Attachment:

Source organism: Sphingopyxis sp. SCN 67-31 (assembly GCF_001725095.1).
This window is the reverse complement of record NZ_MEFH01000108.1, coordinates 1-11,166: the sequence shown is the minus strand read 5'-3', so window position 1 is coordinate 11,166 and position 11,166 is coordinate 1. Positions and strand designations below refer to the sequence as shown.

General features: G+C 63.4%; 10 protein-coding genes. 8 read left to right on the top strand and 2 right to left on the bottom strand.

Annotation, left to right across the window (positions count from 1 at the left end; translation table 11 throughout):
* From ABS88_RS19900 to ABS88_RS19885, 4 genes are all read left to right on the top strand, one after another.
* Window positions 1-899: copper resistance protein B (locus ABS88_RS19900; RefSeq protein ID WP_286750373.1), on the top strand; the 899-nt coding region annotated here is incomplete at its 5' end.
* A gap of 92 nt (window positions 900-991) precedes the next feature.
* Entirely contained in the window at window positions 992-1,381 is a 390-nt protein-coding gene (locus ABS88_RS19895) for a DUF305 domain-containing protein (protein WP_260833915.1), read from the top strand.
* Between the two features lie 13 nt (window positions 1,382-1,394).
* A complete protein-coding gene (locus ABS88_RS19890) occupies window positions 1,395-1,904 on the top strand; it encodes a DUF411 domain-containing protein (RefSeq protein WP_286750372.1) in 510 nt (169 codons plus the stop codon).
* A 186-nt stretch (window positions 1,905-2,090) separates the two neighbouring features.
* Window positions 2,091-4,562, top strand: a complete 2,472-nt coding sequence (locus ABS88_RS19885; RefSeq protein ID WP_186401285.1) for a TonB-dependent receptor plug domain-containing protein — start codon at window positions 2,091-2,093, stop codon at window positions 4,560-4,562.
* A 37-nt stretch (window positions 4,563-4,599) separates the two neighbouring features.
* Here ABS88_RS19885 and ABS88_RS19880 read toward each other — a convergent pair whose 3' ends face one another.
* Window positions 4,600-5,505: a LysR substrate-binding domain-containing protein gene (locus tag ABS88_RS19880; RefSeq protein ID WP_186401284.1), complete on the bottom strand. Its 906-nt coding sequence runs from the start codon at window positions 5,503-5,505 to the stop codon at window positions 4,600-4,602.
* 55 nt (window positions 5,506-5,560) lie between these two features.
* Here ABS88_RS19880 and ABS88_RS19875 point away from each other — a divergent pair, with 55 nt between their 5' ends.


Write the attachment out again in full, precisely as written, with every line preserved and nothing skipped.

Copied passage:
Source organism: Sphingopyxis sp. SCN 67-31 (assembly GCF_001725095.1).
This window is the reverse complement of record NZ_MEFH01000108.1, coordinates 1-11,166: the sequence shown is the minus strand read 5'-3', so window position 1 is coordinate 11,166 and position 11,166 is coordinate 1. Positions and strand designations below refer to the sequence as shown.

General features: G+C 63.4%; 10 protein-coding genes. 8 read left to right on the top strand and 2 right to left on the bottom strand.

Annotation, left to right across the window (positions count from 1 at the left end; translation table 11 throughout):
* From ABS88_RS19900 to ABS88_RS19885, 4 genes are all read left to right on the top strand, one after another.
* Window positions 1-899: copper resistance protein B (locus ABS88_RS19900; RefSeq protein ID WP_286750373.1), on the top strand; the 899-nt coding region annotated here is incomplete at its 5' end.
* A gap of 92 nt (window positions 900-991) precedes the next feature.
* Entirely contained in the window at window positions 992-1,381 is a 390-nt protein-coding gene (locus ABS88_RS19895) for a DUF305 domain-containing protein (protein WP_260833915.1), read from the top strand.
* Between the two features lie 13 nt (window positions 1,382-1,394).
* A complete protein-coding gene (locus ABS88_RS19890) occupies window positions 1,395-1,904 on the top strand; it encodes a DUF411 domain-containing protein (RefSeq protein WP_286750372.1) in 510 nt (169 codons plus the stop codon).
* A 186-nt stretch (window positions 1,905-2,090) separates the two neighbouring features.
* Window positions 2,091-4,562, top strand: a complete 2,472-nt coding sequence (locus ABS88_RS19885; RefSeq protein ID WP_186401285.1) for a TonB-dependent receptor plug domain-containing protein — start codon at window positions 2,091-2,093, stop codon at window positions 4,560-4,562.
* A 37-nt stretch (window positions 4,563-4,599) separates the two neighbouring features.
* Here ABS88_RS19885 and ABS88_RS19880 read toward each other — a convergent pair whose 3' ends face one another.
* Window positions 4,600-5,505: a LysR substrate-binding domain-containing protein gene (locus tag ABS88_RS19880; RefSeq protein ID WP_186401284.1), complete on the bottom strand. Its 906-nt coding sequence runs from the start codon at window positions 5,503-5,505 to the stop codon at window positions 4,600-4,602.
* 55 nt (window positions 5,506-5,560) lie between these two features.
* Here ABS88_RS19880 and ABS88_RS19875 point away from each other — a divergent pair, with 55 nt between their 5' ends.